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WI Survivor: Breast Cancer is Not Just an Issue for Women

PHOTO: Tom Retzack is a survivor of breast cancer. According the American cancer society about 2,200 men will be diagnosed with breast cancer this year.
PHOTO: Tom Retzack is a survivor of breast cancer. According the American cancer society about 2,200 men will be diagnosed with breast cancer this year.
October 8, 2012

SHEBOYGAN, Wis. - Tom Retzack of Sheboygan is a man's man, a sports official who puts on the stripes and blows the whistle at football, basketball and baseball games. Retzack is also a breast cancer survivor, who will soon pass the nine-year mark since his first diagnosis. He's glad he was sitting down when the doctor gave him the diagnosis of breast cancer.

"Let's say a little bit of a shock - I'm a male. I got breast cancer. I'm shocked. Not knowing, not thinking ahead - in the year I was diagnosed, 2,000 guys were diagnosed, but I was one of the very few in this area to be diagnosed."

This year, about 2,200 men will be diagnosed with breast cancer, and more than 400 will die from it, according to the American Cancer Society.

Tom has no problem sharing his story with other men, who he says are often as shocked as he was.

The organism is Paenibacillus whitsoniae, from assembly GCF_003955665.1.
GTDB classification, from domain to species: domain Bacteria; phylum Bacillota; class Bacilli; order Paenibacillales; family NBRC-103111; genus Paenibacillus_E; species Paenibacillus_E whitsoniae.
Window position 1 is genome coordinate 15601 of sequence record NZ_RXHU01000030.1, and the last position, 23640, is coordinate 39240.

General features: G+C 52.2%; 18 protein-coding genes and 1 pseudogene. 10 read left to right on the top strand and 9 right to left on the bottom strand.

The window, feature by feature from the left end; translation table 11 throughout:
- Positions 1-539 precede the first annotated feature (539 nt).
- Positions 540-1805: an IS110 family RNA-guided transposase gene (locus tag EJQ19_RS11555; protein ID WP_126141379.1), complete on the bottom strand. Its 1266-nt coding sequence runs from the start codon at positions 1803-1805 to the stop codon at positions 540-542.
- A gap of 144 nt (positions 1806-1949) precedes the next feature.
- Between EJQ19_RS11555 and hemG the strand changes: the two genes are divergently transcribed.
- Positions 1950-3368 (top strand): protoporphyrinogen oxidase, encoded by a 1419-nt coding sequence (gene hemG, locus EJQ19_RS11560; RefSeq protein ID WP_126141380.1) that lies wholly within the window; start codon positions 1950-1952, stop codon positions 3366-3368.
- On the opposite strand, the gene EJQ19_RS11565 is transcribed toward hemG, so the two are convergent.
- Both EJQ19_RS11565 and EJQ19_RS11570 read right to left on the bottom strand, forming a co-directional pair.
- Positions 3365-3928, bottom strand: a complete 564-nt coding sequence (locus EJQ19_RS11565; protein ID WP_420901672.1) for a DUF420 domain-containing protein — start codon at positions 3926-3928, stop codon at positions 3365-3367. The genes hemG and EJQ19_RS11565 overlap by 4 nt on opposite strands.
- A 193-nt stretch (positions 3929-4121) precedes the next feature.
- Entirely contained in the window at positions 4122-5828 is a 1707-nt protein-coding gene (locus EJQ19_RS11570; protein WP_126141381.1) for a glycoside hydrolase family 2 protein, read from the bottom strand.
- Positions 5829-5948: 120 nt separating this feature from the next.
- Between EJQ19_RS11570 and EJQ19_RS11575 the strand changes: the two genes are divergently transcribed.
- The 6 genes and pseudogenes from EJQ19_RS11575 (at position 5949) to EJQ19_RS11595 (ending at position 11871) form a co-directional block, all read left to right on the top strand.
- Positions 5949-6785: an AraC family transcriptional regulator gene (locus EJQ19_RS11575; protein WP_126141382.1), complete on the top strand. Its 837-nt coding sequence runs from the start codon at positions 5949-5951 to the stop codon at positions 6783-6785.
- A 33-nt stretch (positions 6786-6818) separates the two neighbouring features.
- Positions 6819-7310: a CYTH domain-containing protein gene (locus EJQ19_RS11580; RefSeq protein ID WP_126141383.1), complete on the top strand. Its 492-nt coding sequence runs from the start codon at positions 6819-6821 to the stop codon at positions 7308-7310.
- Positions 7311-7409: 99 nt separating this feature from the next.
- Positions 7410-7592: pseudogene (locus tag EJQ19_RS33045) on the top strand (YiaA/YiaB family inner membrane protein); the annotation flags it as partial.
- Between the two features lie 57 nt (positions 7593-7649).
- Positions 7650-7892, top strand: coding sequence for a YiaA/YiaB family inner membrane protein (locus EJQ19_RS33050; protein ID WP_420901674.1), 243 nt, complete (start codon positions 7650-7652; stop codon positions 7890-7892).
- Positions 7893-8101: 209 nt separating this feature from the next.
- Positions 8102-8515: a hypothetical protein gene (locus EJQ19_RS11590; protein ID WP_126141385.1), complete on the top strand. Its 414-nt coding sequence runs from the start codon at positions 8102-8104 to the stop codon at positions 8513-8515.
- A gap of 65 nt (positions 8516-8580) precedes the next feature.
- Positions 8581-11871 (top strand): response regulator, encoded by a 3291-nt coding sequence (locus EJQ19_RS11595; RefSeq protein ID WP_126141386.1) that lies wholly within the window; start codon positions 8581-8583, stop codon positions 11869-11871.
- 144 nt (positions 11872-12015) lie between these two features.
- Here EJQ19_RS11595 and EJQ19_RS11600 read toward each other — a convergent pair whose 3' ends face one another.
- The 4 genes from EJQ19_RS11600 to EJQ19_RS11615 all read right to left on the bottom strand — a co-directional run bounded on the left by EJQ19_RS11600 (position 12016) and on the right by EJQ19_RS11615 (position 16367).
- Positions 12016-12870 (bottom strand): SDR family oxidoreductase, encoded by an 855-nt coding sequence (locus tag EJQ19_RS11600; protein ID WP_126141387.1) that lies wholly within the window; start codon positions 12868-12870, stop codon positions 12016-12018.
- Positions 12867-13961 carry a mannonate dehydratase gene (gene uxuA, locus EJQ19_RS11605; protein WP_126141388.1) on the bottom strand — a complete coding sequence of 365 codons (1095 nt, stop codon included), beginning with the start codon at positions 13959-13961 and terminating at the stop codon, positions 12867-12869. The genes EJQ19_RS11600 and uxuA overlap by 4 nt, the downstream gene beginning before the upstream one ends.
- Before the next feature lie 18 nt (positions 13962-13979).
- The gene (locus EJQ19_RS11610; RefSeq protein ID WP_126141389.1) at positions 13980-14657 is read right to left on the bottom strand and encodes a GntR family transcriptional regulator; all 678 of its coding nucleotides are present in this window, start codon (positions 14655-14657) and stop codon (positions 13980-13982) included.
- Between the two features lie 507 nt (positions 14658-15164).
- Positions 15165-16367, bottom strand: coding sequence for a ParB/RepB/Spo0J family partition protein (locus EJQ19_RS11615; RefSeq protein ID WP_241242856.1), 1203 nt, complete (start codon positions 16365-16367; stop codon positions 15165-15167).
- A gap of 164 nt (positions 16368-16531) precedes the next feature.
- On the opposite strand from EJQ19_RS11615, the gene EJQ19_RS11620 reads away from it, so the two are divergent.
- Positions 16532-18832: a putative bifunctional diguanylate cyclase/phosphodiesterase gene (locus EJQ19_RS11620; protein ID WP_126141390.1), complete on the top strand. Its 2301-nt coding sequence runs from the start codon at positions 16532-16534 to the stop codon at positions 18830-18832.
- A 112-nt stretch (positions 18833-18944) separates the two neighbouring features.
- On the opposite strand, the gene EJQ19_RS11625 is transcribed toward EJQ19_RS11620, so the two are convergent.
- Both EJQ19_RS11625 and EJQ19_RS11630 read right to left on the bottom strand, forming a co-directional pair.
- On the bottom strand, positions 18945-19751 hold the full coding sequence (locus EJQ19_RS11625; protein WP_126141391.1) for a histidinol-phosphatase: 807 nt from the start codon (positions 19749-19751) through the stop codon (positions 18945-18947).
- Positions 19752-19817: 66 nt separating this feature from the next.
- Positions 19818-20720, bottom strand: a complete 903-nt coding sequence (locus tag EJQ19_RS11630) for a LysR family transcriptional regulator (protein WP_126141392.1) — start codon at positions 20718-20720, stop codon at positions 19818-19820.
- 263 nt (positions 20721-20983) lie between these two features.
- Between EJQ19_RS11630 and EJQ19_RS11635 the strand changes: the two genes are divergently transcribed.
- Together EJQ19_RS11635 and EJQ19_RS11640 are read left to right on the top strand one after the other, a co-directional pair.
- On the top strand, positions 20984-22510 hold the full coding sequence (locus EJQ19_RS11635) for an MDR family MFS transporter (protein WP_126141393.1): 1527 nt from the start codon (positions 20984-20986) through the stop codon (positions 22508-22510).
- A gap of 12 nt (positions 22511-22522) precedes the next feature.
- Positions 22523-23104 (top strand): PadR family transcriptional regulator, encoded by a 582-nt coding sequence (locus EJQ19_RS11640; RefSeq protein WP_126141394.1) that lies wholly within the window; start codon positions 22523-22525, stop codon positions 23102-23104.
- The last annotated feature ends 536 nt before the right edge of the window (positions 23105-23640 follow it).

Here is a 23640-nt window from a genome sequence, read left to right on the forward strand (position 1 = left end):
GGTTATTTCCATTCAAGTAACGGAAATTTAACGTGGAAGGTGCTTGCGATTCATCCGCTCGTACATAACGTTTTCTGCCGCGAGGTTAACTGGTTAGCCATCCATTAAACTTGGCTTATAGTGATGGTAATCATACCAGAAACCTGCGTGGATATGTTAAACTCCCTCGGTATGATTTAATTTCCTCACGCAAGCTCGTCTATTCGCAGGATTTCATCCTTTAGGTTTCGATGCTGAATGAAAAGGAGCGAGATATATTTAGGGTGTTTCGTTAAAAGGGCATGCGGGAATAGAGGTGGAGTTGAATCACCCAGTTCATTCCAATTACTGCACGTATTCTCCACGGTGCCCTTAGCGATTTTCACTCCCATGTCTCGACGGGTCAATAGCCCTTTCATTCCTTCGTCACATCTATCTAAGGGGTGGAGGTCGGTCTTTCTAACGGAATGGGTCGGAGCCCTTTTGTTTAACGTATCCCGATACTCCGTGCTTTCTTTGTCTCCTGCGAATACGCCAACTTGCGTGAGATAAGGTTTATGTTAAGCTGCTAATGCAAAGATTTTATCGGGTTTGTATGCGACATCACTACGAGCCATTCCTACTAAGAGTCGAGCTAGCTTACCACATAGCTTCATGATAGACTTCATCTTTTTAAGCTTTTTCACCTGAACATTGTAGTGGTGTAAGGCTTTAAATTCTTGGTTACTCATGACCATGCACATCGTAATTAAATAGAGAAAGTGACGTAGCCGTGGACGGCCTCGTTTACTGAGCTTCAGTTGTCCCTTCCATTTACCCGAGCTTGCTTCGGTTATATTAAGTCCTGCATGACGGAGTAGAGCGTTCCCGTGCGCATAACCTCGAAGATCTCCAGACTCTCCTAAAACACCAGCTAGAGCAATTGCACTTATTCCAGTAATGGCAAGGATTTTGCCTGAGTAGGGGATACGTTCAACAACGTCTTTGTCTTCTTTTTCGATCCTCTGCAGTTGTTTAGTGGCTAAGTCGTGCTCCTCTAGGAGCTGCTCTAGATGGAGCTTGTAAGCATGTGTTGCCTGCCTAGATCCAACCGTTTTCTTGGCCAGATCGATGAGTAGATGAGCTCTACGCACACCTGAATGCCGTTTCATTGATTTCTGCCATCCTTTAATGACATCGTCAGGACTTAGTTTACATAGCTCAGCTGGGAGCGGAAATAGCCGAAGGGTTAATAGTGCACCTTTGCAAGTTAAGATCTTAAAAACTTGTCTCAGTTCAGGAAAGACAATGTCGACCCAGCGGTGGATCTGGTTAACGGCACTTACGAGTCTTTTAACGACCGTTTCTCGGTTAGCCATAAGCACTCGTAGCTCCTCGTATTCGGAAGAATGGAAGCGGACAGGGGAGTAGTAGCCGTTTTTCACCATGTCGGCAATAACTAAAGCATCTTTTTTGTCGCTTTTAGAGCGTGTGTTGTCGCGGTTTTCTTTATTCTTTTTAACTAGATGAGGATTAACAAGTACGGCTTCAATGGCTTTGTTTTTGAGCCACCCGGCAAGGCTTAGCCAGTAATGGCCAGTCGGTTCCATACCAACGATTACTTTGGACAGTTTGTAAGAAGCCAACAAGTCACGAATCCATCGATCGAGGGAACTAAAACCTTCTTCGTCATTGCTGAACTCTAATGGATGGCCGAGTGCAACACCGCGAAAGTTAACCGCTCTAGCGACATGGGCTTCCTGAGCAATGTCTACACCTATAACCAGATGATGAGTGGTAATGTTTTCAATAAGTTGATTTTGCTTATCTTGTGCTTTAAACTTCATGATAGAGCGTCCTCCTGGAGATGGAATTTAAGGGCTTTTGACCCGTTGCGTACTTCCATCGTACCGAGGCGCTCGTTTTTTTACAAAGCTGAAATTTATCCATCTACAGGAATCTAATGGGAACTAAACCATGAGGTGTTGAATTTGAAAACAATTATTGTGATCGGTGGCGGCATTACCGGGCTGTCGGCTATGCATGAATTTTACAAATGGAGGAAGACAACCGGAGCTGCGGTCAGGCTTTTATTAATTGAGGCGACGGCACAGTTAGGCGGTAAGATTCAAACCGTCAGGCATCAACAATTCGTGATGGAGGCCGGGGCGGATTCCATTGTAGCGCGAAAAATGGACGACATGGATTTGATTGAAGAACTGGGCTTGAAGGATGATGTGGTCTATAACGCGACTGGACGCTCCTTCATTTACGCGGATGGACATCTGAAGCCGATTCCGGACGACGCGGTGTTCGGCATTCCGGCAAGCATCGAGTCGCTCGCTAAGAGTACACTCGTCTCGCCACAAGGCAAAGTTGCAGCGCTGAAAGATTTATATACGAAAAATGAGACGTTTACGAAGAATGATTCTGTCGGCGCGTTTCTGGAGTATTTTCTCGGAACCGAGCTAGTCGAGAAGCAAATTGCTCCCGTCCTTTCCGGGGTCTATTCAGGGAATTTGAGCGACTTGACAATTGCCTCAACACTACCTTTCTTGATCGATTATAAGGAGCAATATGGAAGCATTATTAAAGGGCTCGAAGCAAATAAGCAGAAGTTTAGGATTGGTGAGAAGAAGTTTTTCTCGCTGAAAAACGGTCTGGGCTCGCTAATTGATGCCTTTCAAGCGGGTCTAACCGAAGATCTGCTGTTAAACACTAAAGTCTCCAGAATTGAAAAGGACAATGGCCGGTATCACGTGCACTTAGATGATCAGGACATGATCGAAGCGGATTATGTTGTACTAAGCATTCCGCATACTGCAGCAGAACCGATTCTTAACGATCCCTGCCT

"They don't think 'Okay, well, yah, he's got breasts.' They don't think that it's a fatty tissue in a guy, and whatever."

A family history of breast cancer often puts men at risk, but that was not the case with Retzack. The cause of most breast cancers in men is still unknown. It's about 100 times less common in men than in women.

Tom's advice to other men is to do self-examinations.

"If you develop a lump in the area, and you go to a doctor, please have him check it out, because 90 percent of the doctors who perform physicals do not give a male a breast cancer exam. They will give you a testicular exam, but they will not give you a breast cancer exam."

The American Cancer Society says the best things a man can do to lower his risk of breast cancer are to reduce alcohol consumption and maintain a healthy body weight. The best strategy for reducing deaths caused by breast cancer is early detection, and that's true for both men and women.

More information on breast cancer is available from the American Cancer Society at 1-800-227-2345 or www.cancer.org.

Tim Morrissey, Public News Service - WI